“Adversarial capital” is the latest buzz phrase used to describe the security problem that can occur when foreign rivals, especially China, take advantage of the relatively open U.S. investment marketplace.
“We simply cannot afford this period of economic uncertainty to lead to loss of American know-how on critical technologies,” – Jennifer Santos, DOD’s deputy assistant secretary of defense for industrial policy.”
“The Defense Department is hoping steadily engaging small businesses will help shield them from shady foreign investments during the global COVID-19 crisis.
[At risk are] nascent technology firms whose work may have security applications but don’t yet fall under the aegis of the cross-agency Committee on Foreign Investment in the United States (CFIUS).
“We simply cannot afford this period of economic uncertainty to lead to loss of American know-how on critical technologies,” Santos said during an April 28 webinar on coronavirus supply chain challenges hosted by the Intelligence and National Security Alliance.
Additionally, DOD has been hosting teleconferences multiple times per week with industry trade associations and continued to host virtual Trusted Capital Marketplace events to help ensure companies have access to “clean capital” and avoid foreign investment conflicts.
Ellen Lord, DOD’s acquisition chief, warned in March that the defense industry base, their technology, and intellectual property were vulnerable to “nefarious” foreign investors.
As the coronavirus pandemic worsened, DOD has struggled with multiple plant closures — 93 out of 10,509 prime companies with 141 that closed and reopened and 427 out of 11,413 vendors, with 237 that have closed and reopened. Those closures have significantly affected aviation, shipbuilding and small space launch supply chains.
Santos said several companies in Mexico have “impacted our major primes” and DOD is working to identify those companies and work with the Mexican government supporting various technologies, including airframe production.
But foreign investment remains one of the more pressing priorities in defense acquisition, Santos said, adding that suspicious transactions in vulnerable areas are mitigated or blocked if a risk is found regardless of the pandemic.
That is an acute problem for small manufacturers, Lord said.
“Typically the most problematic areas we have now are some of the smaller manufacturers who, maybe from a dollar value, don’t do huge numbers but they are providing critical components across aircraft and naval applications. That’s where my biggest concern is; sort of the weakest link in the system,” Lord told reporters April 30.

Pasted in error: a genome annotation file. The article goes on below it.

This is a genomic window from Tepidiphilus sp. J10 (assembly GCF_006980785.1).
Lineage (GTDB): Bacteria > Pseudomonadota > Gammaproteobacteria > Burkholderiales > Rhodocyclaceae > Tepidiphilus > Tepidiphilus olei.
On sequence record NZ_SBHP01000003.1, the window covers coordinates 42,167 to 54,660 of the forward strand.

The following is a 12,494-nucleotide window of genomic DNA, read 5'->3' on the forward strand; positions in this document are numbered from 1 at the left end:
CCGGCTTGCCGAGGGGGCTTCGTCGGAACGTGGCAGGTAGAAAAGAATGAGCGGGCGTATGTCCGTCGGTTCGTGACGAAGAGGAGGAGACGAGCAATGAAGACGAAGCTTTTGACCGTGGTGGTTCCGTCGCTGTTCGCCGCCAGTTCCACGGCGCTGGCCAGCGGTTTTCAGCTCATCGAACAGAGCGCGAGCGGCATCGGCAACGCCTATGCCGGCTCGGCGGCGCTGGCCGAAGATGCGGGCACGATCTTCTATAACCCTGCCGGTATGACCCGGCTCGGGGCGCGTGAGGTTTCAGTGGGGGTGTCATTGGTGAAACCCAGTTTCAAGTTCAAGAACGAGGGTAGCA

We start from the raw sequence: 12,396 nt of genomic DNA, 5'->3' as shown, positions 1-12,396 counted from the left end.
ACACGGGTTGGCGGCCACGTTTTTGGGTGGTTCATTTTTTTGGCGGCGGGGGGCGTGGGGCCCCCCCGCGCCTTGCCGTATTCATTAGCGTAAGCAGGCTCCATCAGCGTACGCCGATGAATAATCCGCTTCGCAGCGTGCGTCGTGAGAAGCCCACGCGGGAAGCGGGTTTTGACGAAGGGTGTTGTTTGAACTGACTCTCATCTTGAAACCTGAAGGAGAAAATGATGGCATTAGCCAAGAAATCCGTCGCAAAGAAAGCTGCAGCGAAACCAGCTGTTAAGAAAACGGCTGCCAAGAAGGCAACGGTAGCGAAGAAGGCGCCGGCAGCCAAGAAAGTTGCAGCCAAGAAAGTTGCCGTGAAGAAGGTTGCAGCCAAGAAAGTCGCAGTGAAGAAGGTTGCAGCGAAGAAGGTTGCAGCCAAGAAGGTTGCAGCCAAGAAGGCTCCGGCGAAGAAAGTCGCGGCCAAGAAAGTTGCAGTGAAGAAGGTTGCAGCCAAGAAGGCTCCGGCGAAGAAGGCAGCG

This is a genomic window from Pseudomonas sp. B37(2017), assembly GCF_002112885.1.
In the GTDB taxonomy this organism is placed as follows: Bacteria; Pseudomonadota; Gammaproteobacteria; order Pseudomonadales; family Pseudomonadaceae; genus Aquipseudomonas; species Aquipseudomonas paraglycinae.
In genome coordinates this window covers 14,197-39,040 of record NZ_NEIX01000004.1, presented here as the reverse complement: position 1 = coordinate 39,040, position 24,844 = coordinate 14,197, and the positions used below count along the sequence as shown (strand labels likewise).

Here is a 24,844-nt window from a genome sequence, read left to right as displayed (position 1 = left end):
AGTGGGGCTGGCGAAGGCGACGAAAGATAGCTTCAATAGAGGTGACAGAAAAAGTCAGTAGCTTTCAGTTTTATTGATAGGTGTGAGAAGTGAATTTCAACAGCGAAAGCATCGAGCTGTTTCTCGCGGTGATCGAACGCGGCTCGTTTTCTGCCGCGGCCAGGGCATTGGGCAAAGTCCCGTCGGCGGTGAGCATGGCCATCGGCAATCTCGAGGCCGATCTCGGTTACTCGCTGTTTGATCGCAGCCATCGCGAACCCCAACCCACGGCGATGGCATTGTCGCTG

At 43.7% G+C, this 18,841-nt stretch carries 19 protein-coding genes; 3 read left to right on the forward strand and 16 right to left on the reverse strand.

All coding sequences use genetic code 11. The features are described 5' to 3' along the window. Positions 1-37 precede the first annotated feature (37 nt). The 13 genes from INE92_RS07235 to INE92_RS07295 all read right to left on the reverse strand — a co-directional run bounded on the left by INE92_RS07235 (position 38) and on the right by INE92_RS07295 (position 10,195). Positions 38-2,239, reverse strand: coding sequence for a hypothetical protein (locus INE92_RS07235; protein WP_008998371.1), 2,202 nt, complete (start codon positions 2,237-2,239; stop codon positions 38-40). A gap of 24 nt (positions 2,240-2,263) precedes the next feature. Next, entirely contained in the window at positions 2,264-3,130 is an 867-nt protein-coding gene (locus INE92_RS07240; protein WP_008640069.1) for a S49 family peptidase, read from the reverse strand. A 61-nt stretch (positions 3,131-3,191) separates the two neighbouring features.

The acquisition chief also worried some smaller companies “might end up with some significant financial fragility” and is looking across interagency and in the Trusted Capital Marketplace, a partnership that links private investors with defense companies, to keep those with “critical technology, talent, and facilities together with those investors.”
Lord’s concern extends overseas, as well, particularly in Europe, regarding what Lord called “nefarious” mergers and acquisition, where shell companies have known U.S. adversaries as beneficial owners. To protect against that, the Pentagon wants stronger foreign legislation from Congress to make the CFIUS process more stringent, Lord said.
In addition to pursuing stronger legislation, DOD has bolstered and expanded national security investment reviews, which can take 45 days and are reviewed by the Director of National Intelligence, and increased engagement with businesses using the newly stood up industrial base council.
Santos said the council helps address the industry base’s existing gaps and risks by aligning their priorities with DOD’s, identifying authorities that can be used to solve any issues, and drawing up policy as needed.
“We need to protect our industrial base from what could be adversarial capital and during COVID, we maintain the same due diligence,” Santos said, “It’s what keeps me up at night most nights.”